The Intersection of Public Utilities and Private Ownership in Stormwater Management: A Case Study of Localized Flooding in Charlottesville, VA; Communication and Learning Through Experience: An Autoethnography of a 4th Year Civil Engineer
Corcoran, Kevin, School of Engineering and Applied Science, University of Virginia
Goodall, Jonathan, EN-Eng Sys and Environment, University of Virginia
Ku, Tsai-Hsuan, EN-Engineering and Society, University of Virginia
The technical report investigates regular flooding that occurs at a residential site in Charlottesville, VA. The flooding is caused by aging stormwater infrastructure and repair and improvement is hampered by unwillingness due to lack of incentives of property owners to give the city easements to work on and maintain the affected storm sewer at the time of investigation. The report therefore explores methods to mitigate the flooding using low impact development (LID) stormwater techniques to reduce runoff coming from adjacent properties going into the storm sewer. Three different LIDs are examined using the EPA SWMM model and are also compared in terms of cost effectiveness. Recommendations for the city utility are compiled based on the social and cost factors of each LID. The report also considers use of the LIDs under similar conditions for future developments as a means to broadly reduce the runoff going into stormwater conveyance systems.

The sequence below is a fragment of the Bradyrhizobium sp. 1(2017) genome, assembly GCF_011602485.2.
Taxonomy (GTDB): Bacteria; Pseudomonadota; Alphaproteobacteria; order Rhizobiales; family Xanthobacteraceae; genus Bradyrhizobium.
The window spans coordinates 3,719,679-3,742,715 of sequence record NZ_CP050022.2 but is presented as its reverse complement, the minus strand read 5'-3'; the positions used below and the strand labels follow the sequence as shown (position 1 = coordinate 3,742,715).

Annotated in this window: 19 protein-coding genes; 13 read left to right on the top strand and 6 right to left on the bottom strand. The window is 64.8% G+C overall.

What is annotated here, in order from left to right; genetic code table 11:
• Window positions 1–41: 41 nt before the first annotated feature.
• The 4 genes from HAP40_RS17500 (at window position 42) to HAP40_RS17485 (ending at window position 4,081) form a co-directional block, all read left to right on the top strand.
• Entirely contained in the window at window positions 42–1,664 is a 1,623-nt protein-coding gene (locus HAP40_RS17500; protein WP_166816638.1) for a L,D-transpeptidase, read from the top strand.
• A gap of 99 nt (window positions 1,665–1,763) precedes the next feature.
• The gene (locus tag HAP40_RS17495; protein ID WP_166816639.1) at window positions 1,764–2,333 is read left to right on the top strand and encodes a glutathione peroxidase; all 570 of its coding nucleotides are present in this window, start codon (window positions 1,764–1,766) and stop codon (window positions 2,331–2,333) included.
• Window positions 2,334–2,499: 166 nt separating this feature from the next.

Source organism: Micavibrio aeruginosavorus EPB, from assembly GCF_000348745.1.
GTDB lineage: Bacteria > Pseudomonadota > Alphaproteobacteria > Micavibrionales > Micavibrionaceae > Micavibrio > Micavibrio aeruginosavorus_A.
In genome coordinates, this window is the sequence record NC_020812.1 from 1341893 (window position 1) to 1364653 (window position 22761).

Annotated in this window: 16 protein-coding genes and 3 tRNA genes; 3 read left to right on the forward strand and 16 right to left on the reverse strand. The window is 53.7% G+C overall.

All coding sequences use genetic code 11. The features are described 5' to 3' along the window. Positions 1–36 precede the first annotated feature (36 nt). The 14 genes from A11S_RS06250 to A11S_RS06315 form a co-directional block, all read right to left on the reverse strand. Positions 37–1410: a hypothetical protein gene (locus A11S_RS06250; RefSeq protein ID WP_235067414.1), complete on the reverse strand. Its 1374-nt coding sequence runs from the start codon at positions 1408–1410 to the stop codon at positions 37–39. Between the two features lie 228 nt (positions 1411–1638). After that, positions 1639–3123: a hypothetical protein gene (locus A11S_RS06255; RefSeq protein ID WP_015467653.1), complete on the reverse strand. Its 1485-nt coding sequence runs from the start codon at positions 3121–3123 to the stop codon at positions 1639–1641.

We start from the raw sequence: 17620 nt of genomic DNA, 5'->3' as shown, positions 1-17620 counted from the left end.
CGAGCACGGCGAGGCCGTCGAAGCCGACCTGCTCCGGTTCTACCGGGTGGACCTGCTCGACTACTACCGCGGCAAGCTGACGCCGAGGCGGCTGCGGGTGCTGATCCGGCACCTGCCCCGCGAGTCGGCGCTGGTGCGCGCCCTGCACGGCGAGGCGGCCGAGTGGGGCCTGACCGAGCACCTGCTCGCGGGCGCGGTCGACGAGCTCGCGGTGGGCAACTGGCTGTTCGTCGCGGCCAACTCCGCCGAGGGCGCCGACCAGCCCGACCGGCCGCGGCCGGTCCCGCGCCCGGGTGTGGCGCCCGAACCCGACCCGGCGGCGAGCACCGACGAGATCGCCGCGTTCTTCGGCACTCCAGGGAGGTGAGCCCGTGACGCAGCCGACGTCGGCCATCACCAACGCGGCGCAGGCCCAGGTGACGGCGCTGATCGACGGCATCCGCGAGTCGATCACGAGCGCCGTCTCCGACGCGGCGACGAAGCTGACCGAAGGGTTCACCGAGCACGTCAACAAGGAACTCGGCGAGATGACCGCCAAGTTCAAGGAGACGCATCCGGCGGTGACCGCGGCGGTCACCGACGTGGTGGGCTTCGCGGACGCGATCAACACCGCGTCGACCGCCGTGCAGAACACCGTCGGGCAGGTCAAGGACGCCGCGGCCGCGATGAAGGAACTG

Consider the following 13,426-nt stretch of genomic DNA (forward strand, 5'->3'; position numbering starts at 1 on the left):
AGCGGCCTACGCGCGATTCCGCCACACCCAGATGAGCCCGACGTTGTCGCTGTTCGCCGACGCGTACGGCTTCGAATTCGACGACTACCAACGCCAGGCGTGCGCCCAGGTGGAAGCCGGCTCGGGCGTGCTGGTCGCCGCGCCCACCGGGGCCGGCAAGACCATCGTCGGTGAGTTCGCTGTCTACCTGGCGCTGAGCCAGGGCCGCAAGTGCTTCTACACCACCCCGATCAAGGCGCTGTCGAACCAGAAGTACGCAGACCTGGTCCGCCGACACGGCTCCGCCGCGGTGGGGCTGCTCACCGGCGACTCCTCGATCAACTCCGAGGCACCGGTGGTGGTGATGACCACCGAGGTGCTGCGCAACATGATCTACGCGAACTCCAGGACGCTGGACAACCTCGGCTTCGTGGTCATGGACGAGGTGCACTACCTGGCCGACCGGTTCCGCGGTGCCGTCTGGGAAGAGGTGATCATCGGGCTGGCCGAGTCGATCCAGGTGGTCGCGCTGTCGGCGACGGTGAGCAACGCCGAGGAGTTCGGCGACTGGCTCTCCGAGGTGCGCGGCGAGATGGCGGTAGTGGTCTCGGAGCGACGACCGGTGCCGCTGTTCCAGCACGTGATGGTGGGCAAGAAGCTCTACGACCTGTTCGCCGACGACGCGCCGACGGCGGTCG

The STS thesis uses autoethnography to explore my own 4th year engineering education experience. The paper follows my perspective of “what engineering is” and my sense of “real world readiness” as it evolves over the course of two semesters informed by both my capstone and STS experience. Communication, social awareness, and community engagement are just as much part of engineering as mastering physical principles related to the field. I reflect on what led me to this conclusion and explore literature that similarly emphasizes the importance of communication. Engineering education is continually evolving to meet the needs of the world outside of academia. This paper attempts to contribute to that process from the perspective of a student by considering what I saw worked, what I thought didn’t, and what might be valuable to future students as they make their way through an engineering program.
BS (Bachelor of Science)
Stormwater, Flooding, Low-impact Development, SWMM, Engineering Education, Autoethnography, Engineering Communication
School of Engineering and Applied Science
Bachelor of Science in Civil Engineering
Technical Advisor: Jonathan Goodall
STS Advisor: Tsai-Hsuan Ku
Technical Team Members: Jane Long